What to consider when supplying to the Eurasian Economic Union due to sanctions against Russia


published on 14 June 2022


Many foreign companies are faced with the question of whether supplies to the Eurasian Economic Union can be indirectly affected by the sanctions imposed on Russia.


This question can be answered either 'yes' or 'no'. On the one hand, it should be stated clearly that no sanctions have been imposed and will not be imposed on Kazakhstan. Despite its membership in the Eurasian Economic Union, Kazakhstan is completely neutral both politically and economically.


Nevertheless, the attempt of some companies to use the common economic space of the Eurasian Union to bypass sanctions and supply goods to Russia is likely to be considerable.


The European Union has already clarified at the beginning of March that such a procedure, namely indirect export via third countries, such as Kazakhstan, is forbidden.


Foreign companies now must ask themselves what specific due diligence requirements the EU imposes on them as exporters. Extended requirements are likely to apply with regard to the person receiving the goods or services. The exporter has the obligation to check whether the goods he has delivered actually remain in Kazakhstan.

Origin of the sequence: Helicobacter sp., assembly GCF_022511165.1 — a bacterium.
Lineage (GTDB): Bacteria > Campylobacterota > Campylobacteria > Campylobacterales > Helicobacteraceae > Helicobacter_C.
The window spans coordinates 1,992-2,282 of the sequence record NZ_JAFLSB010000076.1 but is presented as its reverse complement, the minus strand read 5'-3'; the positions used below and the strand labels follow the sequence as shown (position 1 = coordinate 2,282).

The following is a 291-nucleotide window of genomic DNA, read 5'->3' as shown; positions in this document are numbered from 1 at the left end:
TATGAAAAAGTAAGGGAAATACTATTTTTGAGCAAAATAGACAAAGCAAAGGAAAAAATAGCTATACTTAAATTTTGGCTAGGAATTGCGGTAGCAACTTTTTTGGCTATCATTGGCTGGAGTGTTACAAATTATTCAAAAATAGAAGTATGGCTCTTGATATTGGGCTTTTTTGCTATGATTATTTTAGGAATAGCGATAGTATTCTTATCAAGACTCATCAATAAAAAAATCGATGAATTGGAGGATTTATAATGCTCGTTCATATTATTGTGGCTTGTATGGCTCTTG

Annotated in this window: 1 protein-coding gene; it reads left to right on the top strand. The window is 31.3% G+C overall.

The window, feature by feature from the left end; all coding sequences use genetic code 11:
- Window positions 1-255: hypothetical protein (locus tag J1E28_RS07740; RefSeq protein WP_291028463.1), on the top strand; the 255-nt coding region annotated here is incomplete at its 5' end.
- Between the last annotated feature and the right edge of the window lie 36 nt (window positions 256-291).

It can be assumed that the national customs authorities of the EU states will intensify their controls and impose stricter requirements on the evidence that the goods actually remain in Kazakhstan or in another third country.


This leads to the need for foreign companies to make amendments or even changes to existing contracts with Kazakh customers. This may not only affect the Kazakh customer's obligation to provide information about the end customer's goods but may also result in a further contractual obligation to withdraw from the contract in case of refusal to provide information.


Foreign companies are therefore advised to urgently adjust their existing supply contracts to the provisions of sanctions law. This applies in addition to the existing compliance obligation to verify whether the supply requires a national export license or could violate EU or US sanctions regulations, among others.


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Michael Quiring

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